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Some three centuries after Columbus landed here, the French-speaking island of Martinique had established strong economic and cultural ties to New Orleans, thanks to its sugar and rum production. That came to an abrupt halt when Mount Pelée erupted in 1902, destroying the island's rich trading port of St. Pierre. Tourism led to development in other areas, but Martinique sees far fewer English-speaking visitors than other Caribbean islands.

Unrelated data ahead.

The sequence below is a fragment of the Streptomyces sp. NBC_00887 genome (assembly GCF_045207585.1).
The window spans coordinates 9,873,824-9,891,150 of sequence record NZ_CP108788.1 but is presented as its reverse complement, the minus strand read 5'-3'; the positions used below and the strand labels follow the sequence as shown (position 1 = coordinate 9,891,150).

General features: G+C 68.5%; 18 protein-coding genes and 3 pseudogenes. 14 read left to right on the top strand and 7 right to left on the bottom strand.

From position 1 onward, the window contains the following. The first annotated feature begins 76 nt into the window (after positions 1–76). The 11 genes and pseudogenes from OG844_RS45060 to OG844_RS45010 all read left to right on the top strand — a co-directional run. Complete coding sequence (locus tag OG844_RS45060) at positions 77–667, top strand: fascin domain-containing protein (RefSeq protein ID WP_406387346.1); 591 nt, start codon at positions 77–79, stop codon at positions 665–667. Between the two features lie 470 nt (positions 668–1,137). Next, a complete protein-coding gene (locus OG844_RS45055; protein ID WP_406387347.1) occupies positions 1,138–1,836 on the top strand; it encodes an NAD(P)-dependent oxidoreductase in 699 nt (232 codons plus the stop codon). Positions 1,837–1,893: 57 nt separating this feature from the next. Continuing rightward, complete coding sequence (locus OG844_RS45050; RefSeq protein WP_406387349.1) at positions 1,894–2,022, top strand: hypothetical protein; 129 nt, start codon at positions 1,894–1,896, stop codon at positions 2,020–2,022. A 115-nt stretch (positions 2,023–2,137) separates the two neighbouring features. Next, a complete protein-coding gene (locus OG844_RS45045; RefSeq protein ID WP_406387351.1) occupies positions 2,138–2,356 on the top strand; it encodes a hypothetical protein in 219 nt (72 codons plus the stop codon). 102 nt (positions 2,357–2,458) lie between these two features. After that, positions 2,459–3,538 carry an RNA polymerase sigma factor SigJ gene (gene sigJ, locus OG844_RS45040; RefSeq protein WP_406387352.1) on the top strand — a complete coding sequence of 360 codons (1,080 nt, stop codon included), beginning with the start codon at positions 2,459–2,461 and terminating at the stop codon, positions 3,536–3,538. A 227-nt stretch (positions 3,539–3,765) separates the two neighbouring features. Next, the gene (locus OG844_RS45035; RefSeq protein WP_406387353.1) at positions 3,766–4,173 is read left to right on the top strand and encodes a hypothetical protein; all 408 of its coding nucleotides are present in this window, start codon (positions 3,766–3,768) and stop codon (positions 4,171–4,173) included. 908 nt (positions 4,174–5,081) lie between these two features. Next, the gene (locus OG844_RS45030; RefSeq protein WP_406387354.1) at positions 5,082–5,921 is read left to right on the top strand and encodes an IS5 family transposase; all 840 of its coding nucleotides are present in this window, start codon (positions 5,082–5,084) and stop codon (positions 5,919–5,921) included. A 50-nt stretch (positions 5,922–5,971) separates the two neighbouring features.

Like Guadeloupe, Martinique is a French DOM, or Overseas Department, which means that the capital, Fort-de-France, is a good-size French city on a fairly small island. The supermarkets are French, the tourism infrastructure is solid and the roads are well paved, so it's a breeze to get around. Within a short drive of Fort-de-France Bay you'll find beach restaurants where you can enjoy a ti' punch, a cocktail made with rhum agricole (which uses sugarcane juice rather than molasses), while listening to a band perform reggae and the local zouk music. Most visitors head south to see the area where Napoleon's wife, Empress Joséphine, grew up on a plantation. Adventurous types can go up-island to explore a vast volcanic terrain covered with fruit farms, cane fields and all sorts of tropical vegetation.